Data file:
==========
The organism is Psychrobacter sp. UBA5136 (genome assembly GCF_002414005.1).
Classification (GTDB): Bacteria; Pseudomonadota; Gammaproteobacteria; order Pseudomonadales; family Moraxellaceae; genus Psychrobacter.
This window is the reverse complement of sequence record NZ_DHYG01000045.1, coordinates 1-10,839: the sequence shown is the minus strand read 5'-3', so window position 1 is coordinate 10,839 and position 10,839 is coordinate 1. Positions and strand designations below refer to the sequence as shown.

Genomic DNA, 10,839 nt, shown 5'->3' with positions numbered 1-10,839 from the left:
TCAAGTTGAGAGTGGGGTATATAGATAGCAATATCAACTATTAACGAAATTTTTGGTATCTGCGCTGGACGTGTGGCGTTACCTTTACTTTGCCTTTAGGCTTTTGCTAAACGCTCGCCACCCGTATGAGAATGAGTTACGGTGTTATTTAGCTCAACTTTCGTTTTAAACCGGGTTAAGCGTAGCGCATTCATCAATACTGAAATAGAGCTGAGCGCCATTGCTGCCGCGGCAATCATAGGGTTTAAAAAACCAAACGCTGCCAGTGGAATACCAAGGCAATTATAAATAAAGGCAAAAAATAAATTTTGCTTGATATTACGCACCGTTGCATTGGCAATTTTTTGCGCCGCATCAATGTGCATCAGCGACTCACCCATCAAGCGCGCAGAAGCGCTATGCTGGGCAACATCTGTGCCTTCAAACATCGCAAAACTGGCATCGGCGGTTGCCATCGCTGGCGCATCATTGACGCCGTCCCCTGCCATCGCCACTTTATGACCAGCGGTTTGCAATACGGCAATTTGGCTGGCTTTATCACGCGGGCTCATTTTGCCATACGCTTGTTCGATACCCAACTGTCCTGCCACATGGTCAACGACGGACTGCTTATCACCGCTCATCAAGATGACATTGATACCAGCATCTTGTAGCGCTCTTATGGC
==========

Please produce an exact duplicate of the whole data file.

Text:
The organism is Psychrobacter sp. UBA5136 (genome assembly GCF_002414005.1).
Classification (GTDB): Bacteria; Pseudomonadota; Gammaproteobacteria; order Pseudomonadales; family Moraxellaceae; genus Psychrobacter.
This window is the reverse complement of sequence record NZ_DHYG01000045.1, coordinates 1-10,839: the sequence shown is the minus strand read 5'-3', so window position 1 is coordinate 10,839 and position 10,839 is coordinate 1. Positions and strand designations below refer to the sequence as shown.

Genomic DNA, 10,839 nt, shown 5'->3' with positions numbered 1-10,839 from the left:
TCAAGTTGAGAGTGGGGTATATAGATAGCAATATCAACTATTAACGAAATTTTTGGTATCTGCGCTGGACGTGTGGCGTTACCTTTACTTTGCCTTTAGGCTTTTGCTAAACGCTCGCCACCCGTATGAGAATGAGTTACGGTGTTATTTAGCTCAACTTTCGTTTTAAACCGGGTTAAGCGTAGCGCATTCATCAATACTGAAATAGAGCTGAGCGCCATTGCTGCCGCGGCAATCATAGGGTTTAAAAAACCAAACGCTGCCAGTGGAATACCAAGGCAATTATAAATAAAGGCAAAAAATAAATTTTGCTTGATATTACGCACCGTTGCATTGGCAATTTTTTGCGCCGCATCAATGTGCATCAGCGACTCACCCATCAAGCGCGCAGAAGCGCTATGCTGGGCAACATCTGTGCCTTCAAACATCGCAAAACTGGCATCGGCGGTTGCCATCGCTGGCGCATCATTGACGCCGTCCCCTGCCATCGCCACTTTATGACCAGCGGTTTGCAATACGGCAATTTGGCTGGCTTTATCACGCGGGCTCATTTTGCCATACGCTTGTTCGATACCCAACTGTCCTGCCACATGGTCAACGACGGACTGCTTATCACCGCTCATCAAGATGACATTGATACCAGCATCTTGTAGCGCTCTTATGGC